May 23, 2012 | Atlanta, GA
A marine ecologist known for his work on community ecology and chemical ecology has been selected to receive the 2012 Robert L. and Bettie P. Cody Award in Ocean Sciences from Scripps Institution of Oceanography at UC San Diego. Mark Hay, Teasley Professor of Environmental Biology and co-director of the Center for Aquatic Chemical Ecology at Georgia Tech, will be awarded the prestigious prize during a private ceremony on June 14.
As part of the award, Hay will present a public lecture on June 15 at 11 a.m. in the Robert Paine Scripps Forum for Science, Society and the Environment (Scripps Seaside Forum), 8610 Kennel Way, just north of El Paseo Grande on the Scripps campus in La Jolla. The lecture, "The Language of the Sea: How Chemically-mediated Interactions Structure Marine Populations, Communities, and Ecosystems," is designed for a lay audience. On June 14 at 3 p.m. he will present a technical lecture, also in the Scripps Seaside Forum. "The Biotic Death Spiral of Coral Reefs: Can Local Intervention Reverse the Global Decline?" is intended for a scientific audience. Both talks are free and open to the public (street parking only).
The biennial Cody Award, which consists of a gold medal and a $10,000 prize, recognizes outstanding scientific achievement in oceanography, marine biology and Earth science.
The award, part of the Scripps Distinguished Lecture Series, was established by an endowment from the late Robert Cody and his wife Bettie, and a substantial contribution from Capital Research & Management Company, in recognition of Mr. Cody's service to the Los Angeles-based firm. Robert Cody's affiliation with Scripps Oceanography dates back to his youth and his association with William E. Ritter, his great uncle and founder and first director of Scripps.
Hay is an experimental field ecologist who investigates the processes and mechanisms affecting the structure and function of marine communities, with most of his research focusing on consumer-prey interactions, and on the cascading effects of these interactions on the ecology and evolution of marine communities. His research has transformed and deepened our understanding of plant-herbivore interactions in the sea (the base upon which marine food webs are built), and he helped found the modern field of marine chemical ecology.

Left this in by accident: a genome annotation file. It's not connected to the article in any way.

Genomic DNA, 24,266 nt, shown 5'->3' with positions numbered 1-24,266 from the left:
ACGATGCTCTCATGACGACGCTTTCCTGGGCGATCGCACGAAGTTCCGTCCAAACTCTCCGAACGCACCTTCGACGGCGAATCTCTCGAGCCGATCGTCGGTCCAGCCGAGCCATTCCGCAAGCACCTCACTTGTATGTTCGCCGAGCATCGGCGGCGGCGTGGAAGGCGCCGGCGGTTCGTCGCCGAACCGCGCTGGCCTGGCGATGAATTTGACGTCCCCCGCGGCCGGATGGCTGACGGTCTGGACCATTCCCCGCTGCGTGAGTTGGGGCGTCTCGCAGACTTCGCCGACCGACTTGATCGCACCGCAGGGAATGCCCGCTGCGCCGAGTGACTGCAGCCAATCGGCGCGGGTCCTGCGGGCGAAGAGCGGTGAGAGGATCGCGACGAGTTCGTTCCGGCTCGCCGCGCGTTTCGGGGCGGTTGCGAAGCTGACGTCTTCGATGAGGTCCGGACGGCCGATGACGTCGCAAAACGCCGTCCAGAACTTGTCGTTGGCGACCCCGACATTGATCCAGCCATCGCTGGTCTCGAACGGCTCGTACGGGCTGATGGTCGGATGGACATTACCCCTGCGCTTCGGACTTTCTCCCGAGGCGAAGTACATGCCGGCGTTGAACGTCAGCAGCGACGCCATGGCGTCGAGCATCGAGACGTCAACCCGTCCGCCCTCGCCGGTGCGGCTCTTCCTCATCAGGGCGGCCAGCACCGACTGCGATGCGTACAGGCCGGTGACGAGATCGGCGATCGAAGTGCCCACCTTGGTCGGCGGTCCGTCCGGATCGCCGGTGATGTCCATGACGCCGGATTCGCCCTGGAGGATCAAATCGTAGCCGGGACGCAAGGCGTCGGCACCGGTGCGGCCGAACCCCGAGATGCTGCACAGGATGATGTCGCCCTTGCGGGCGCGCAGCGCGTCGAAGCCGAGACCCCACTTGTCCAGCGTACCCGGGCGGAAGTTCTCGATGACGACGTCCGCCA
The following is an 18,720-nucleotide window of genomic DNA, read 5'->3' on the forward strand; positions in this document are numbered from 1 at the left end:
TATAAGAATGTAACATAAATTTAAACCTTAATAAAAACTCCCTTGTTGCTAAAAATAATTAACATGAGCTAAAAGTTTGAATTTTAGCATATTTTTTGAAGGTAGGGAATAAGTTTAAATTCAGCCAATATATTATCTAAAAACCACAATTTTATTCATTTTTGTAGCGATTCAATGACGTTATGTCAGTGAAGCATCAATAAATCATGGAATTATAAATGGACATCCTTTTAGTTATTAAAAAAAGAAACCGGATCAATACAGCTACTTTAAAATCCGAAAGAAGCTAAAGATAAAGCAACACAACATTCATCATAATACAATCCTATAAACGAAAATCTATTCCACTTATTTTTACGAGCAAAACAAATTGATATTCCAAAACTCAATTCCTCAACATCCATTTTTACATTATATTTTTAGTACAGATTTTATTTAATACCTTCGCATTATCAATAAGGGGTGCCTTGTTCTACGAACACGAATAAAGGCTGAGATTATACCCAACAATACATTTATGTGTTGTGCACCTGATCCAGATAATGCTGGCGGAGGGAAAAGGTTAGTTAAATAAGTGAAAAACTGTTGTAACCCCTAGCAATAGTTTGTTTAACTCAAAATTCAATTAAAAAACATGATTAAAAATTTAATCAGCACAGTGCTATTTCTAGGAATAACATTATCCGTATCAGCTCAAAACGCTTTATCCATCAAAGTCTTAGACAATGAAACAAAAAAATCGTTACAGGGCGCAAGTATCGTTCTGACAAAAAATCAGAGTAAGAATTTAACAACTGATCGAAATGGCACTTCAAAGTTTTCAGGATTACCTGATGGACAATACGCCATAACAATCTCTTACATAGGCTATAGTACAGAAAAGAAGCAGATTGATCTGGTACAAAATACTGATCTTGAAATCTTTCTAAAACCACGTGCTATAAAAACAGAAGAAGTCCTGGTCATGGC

His fundamental research has provided key insights on critical aspects of the conservation and restoration of coral reefs and challenged how scientists view ecological and evolutionary processes affecting the establishment and impact of invasive species. Hay has commonly worked with media outlets to assure that his basic findings are made accessible and understandable to the general public.
Hay's field research has focused on tropical coral reefs throughout the Caribbean and South Pacific. He has participated in many ship-based expeditions but more commonly works for extended periods in remote field stations to conduct longer-term experiments. Coral reefs have been his primary focus, although insights from that focus system are often applied to temperate rocky reefs, open ocean plankton communities, inland freshwaters and occasionally to desert and other terrestrial systems.
Hay's research has been pivotal in structuring science's understanding of the critical role that consumers play in affecting community structure and function in marine systems. By conducting tests in unrelated systems he is often able to demonstrate that discoveries from marine investigations constitute robust, fundamental concepts that transcend particular species and ecosystems.
Hay completed B.A. degree requirements in Zoology and Philosophy at the University of Kentucky in 1974, and a Ph.D. in Ecology and Evolutionary Biology from the University of California, Irvine, in 1980. He was a pre-doctoral fellow at the Smithsonian Tropical Research Institute in Panama and a post-doctoral fellow in paleobiology at the Smithsonian National Museum of Natural History. From 1982-1999 he was on the faculty at the University of North Carolina at Chapel Hill's Institute of Marine Sciences.
In 1999, he moved to Georgia Tech as recipient of the Teasley Chair. He has conducted more than 5,000 scuba dives, and has led three saturation diving missions (using both Hydrolab and Aquarius) - where scientists live and work at depth on a coral reef for periods of 10 days.